The Bank Job
Starring: Jason Statham, Saffron Burrows, Stephen Campbell Moore, Daniel Mays and David Suchet. Directed by Roger Donaldson. 110 min. Rated R.
 
The Bank Job, a new heist film from Australian-born New Zealand-based director Roger Donaldson is sorta-kinda-maybe based on a true story: One weekend in 1971, a gang dug a tunnel from a nearby store and broke into the vault of a Lloyds Bank branch on Baker Street in London. They looted safe deposit boxes and made off with (conservatively) half a million pounds.

Two aspects made this particular robbery notable. First, a ham radio operator stumbled across the walkie-talkie transmissions between the thieves in the vault and their lookout across the street. He alerted the police, who, after some initial skepticism, checked out 700 banks within several miles and found no obvious signs of a break-in.

Secondly — and more intriguing — after three days of major news coverage, the story suddenly disappeared altogether, suppressed by an order from the government.

The latter development inevitably provoked speculation. Such orders usually involve national security. Why would a plain-vanilla bank robbery justify a government-mandated press blackout?

Screenwriters Dick Clement and Ian La Frenais (Across the Universe, Flushed Away, Bullshot Crummond) have spun an engaging fantasy around the few known facts. In their version, Terry (Jason Statham), occasional crook and owner of a garage, is seduced into planning the job through the efforts of former homey Martine (Saffron Burrows), who has escaped the old neighborhood and become a jetsetting model. When Martine refuses to elaborate on the source of her information, Terry is wary, but proceeds anyway.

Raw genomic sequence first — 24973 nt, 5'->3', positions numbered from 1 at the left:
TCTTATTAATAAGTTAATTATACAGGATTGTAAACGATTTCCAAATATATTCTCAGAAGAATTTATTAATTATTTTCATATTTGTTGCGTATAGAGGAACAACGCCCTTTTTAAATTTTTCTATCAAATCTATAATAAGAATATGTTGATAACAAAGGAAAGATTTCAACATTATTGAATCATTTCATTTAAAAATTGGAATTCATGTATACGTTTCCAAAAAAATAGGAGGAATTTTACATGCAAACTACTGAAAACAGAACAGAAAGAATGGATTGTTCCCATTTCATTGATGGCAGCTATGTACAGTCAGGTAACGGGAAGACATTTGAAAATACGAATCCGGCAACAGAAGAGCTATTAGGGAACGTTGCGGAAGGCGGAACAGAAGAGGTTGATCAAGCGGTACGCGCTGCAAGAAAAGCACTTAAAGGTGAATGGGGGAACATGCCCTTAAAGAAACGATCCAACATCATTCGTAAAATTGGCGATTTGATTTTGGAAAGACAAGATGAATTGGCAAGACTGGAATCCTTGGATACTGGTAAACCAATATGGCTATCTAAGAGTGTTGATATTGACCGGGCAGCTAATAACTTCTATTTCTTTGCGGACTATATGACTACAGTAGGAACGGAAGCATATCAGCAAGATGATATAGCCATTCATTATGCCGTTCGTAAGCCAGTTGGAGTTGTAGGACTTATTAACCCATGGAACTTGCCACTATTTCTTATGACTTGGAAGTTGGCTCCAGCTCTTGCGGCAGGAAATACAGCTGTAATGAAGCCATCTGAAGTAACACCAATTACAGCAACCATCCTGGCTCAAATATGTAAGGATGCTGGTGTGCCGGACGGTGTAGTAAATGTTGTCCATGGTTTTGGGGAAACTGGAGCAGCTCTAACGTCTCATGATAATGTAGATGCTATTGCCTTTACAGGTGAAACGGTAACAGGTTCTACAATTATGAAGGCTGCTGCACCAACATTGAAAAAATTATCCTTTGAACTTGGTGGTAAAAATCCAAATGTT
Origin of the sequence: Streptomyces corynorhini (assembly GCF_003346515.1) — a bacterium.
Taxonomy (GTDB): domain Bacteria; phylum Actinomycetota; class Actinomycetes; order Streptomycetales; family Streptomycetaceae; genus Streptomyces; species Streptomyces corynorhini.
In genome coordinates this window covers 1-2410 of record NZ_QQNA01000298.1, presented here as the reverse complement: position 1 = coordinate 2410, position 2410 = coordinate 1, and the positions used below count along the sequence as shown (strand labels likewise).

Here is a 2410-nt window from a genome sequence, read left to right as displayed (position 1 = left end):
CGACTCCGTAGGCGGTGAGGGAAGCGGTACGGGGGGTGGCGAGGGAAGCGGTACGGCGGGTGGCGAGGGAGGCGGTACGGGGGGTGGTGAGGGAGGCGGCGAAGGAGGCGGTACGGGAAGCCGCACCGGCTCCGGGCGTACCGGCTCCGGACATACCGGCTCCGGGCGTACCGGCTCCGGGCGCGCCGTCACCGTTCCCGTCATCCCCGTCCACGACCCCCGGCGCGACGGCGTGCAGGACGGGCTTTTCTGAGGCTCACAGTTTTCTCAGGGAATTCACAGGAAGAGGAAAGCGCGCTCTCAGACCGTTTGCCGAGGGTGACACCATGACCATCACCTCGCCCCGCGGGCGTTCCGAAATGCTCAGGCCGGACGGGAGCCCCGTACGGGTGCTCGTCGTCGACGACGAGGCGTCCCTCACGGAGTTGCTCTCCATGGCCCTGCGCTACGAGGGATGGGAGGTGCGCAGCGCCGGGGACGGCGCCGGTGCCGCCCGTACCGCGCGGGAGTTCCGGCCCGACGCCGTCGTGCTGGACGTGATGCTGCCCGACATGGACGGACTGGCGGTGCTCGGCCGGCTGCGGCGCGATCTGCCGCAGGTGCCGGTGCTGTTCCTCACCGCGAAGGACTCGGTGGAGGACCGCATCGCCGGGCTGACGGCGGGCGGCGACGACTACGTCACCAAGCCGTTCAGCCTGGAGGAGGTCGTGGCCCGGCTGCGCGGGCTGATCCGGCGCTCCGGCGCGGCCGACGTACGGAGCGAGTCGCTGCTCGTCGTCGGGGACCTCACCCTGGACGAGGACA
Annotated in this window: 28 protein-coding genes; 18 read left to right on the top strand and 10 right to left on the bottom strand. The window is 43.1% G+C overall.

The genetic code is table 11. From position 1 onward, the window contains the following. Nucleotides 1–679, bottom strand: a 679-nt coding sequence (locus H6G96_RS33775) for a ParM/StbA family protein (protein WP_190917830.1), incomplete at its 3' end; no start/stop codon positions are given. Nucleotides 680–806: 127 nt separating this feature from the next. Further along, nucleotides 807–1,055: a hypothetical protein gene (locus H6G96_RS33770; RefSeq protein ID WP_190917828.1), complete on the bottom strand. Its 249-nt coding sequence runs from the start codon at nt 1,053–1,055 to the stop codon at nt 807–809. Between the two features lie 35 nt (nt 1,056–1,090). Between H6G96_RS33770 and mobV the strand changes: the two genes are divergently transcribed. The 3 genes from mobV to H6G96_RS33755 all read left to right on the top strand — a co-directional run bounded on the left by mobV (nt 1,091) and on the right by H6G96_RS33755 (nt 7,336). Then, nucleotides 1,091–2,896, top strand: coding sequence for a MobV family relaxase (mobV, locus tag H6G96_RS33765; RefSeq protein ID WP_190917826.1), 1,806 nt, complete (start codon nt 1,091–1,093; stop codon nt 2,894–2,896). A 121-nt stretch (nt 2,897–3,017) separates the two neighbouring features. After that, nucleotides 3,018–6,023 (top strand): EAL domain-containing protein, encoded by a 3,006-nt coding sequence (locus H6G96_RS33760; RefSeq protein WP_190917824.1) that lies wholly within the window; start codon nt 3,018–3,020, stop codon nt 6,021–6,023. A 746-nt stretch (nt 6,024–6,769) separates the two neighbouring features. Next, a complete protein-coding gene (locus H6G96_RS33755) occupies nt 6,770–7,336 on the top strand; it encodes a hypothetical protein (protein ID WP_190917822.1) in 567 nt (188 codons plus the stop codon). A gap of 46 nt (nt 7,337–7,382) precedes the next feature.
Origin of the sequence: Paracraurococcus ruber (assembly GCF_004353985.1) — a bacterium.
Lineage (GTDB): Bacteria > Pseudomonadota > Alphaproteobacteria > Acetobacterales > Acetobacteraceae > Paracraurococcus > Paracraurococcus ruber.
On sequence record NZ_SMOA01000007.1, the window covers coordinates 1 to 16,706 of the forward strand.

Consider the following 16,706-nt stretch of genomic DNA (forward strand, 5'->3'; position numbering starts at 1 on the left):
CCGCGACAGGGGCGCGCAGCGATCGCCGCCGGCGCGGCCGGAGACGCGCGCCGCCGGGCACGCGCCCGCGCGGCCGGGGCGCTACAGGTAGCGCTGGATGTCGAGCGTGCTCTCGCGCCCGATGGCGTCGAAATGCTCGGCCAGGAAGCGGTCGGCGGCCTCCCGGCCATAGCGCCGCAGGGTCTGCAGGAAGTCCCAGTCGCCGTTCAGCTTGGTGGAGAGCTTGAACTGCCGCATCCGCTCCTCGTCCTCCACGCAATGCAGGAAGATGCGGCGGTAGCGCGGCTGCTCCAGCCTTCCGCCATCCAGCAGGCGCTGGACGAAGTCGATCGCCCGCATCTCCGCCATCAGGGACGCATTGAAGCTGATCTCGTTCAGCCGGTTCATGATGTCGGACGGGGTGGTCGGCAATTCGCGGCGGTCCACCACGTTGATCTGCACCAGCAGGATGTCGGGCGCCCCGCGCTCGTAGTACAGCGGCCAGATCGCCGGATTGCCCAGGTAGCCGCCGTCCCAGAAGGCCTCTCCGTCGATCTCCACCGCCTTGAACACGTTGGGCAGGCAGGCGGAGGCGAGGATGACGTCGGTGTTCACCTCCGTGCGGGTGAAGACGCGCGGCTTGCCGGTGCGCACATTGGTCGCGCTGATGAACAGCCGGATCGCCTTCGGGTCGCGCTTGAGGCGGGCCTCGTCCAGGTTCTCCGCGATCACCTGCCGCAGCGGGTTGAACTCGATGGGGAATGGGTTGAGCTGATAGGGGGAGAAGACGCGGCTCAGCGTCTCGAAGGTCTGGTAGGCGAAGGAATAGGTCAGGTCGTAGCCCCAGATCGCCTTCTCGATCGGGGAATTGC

What he doesn’t know is that Martine is being manipulated by Tim (Richard Lintern), a British intelligence operative. MI5 is clandestinely instigating the robbery in order to obtain the contents of a safe deposit box. Michael X (Peter de Jersey), a crime boss and slumlord who claims to be a black militant, has managed to avoid prosecution, because he has an envelope of photos of Princess Margaret boffing a secret lover. Martine is supposed to retrieve the envelope without looking inside; the authorities don’t really care about whatever else is in the vault.

Still, there is one factor that neither Terry’s gang nor MI5 have thought of, even though it is perfectly logical as soon as you think of it. As a result, the aftermath of the job becomes much more complicated and much uglier than anyone envisioned.

Donaldson has done a wide range of material — from the family drama of 1981’s Smash Palace, which kickstarted the New Zealand film industry, to adventure (The Bounty), political drama (Marie), thriller (No Way Out), comedy (Cadillac Man), sci-fi/horror (Species), and whatever the hell Cocktail is. The Bank Job is his first heist film — if you are generous enough to pretend that his ill-advised 1994 remake of The Getaway never happened.

It’s the thriller elements that seem to bring out the best in him, and The Bank Job, despite a fair amount of humor, is pretty much a straight-out thriller. He achieves just the right blend here of plot mechanics — how would they do it, why did it go wrong, how can they extricate themselves — and character development, with each member of Terry’s gang quickly and deftly delineated.

With Lock, Stock & Two Smoking Barrels, Snatch and The Italian Job, Statham started out as the go-to supporting player for British heist films. He has since become a star in over-the-top action films like War, Crank and the Transporter series, so now he returns to the heist genre as the lead, with a character fully developed enough to let him stretch a little. Burrows does good work, as do Stephen Campbell Moore and Daniel Mays as Terry’s mates.

There may not be much to take home from The Bank Job, but it is a solid evening’s entertainment, which is not so common these days.